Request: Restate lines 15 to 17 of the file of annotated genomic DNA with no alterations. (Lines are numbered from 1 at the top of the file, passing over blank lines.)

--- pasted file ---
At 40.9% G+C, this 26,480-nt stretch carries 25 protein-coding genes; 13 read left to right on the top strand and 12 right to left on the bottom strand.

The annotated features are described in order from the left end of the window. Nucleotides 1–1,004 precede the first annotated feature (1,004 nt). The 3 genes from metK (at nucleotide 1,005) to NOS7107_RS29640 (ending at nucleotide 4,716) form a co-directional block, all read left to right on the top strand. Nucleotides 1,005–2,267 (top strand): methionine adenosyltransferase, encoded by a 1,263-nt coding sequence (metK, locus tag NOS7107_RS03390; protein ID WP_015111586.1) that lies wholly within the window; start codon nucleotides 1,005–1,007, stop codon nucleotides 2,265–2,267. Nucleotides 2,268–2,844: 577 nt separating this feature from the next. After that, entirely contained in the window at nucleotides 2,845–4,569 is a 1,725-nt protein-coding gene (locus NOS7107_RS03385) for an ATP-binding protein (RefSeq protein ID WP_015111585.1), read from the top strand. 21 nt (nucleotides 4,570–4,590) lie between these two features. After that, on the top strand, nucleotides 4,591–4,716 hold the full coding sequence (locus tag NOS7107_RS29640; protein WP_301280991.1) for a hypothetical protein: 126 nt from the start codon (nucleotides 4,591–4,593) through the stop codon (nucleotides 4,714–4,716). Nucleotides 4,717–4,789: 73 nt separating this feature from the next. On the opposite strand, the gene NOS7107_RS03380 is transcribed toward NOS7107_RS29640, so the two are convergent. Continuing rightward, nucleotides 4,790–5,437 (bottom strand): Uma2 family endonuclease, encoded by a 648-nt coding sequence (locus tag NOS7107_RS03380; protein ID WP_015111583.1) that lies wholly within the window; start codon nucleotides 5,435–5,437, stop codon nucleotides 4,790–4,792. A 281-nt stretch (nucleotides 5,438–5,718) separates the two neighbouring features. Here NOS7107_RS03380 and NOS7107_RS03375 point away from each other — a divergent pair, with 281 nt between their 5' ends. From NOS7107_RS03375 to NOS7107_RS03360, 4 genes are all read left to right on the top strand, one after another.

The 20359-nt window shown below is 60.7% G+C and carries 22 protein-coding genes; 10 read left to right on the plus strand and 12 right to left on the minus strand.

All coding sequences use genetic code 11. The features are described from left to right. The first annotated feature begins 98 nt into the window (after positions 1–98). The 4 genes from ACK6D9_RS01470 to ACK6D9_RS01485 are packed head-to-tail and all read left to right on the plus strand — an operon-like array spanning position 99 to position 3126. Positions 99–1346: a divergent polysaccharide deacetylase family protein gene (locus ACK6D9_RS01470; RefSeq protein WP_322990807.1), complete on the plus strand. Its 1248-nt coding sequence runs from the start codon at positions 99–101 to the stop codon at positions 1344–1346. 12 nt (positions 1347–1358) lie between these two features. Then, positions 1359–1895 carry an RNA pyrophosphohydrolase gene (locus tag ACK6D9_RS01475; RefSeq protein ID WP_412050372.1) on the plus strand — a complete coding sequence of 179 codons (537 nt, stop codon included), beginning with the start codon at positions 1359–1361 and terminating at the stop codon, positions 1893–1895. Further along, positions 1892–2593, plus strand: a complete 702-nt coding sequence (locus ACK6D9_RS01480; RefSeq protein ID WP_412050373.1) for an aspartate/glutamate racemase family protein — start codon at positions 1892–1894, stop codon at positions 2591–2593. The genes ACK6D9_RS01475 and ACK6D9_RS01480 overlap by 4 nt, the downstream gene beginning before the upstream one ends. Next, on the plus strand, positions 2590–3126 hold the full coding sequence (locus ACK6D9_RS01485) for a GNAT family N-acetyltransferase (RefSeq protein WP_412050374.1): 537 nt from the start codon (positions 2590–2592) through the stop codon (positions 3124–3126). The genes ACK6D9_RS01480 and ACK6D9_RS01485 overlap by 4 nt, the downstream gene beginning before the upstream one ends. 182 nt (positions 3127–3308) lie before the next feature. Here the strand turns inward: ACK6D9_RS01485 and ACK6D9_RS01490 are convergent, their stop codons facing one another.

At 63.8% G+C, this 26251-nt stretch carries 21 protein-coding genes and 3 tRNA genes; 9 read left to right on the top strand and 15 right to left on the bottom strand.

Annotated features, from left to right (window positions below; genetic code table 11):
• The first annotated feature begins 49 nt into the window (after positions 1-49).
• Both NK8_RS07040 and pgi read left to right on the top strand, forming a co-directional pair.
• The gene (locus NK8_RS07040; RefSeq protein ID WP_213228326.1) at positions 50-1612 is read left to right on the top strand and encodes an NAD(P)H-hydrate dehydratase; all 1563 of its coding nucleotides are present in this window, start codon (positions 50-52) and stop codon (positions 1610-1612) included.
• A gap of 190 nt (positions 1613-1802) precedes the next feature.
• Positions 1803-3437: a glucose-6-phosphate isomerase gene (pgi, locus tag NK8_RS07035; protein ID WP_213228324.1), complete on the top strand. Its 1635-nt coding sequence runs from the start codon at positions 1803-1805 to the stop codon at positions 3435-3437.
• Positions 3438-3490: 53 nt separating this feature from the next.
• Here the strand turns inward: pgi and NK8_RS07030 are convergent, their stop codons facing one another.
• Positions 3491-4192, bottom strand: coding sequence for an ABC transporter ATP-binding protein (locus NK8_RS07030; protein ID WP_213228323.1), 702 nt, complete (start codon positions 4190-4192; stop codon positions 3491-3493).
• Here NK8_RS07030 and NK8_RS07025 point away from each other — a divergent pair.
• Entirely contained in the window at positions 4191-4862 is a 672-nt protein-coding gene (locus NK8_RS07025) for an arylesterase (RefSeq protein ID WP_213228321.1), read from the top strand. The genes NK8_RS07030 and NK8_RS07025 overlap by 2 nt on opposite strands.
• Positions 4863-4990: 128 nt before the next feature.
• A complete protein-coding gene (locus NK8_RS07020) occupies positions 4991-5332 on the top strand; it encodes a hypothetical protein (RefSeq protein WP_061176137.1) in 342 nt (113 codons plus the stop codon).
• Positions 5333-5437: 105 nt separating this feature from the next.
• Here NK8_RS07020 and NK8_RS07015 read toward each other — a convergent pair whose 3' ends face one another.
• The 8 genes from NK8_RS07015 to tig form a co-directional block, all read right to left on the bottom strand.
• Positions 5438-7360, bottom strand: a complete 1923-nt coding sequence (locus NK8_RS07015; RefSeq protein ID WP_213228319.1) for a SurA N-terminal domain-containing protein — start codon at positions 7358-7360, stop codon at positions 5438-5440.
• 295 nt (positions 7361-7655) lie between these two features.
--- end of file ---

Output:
• Here NK8_RS07030 and NK8_RS07025 point away from each other — a divergent pair.
• Entirely contained in the window at positions 4191-4862 is a 672-nt protein-coding gene (locus NK8_RS07025) for an arylesterase (RefSeq protein ID WP_213228321.1), read from the top strand. The genes NK8_RS07030 and NK8_RS07025 overlap by 2 nt on opposite strands.
• Positions 4863-4990: 128 nt before the next feature.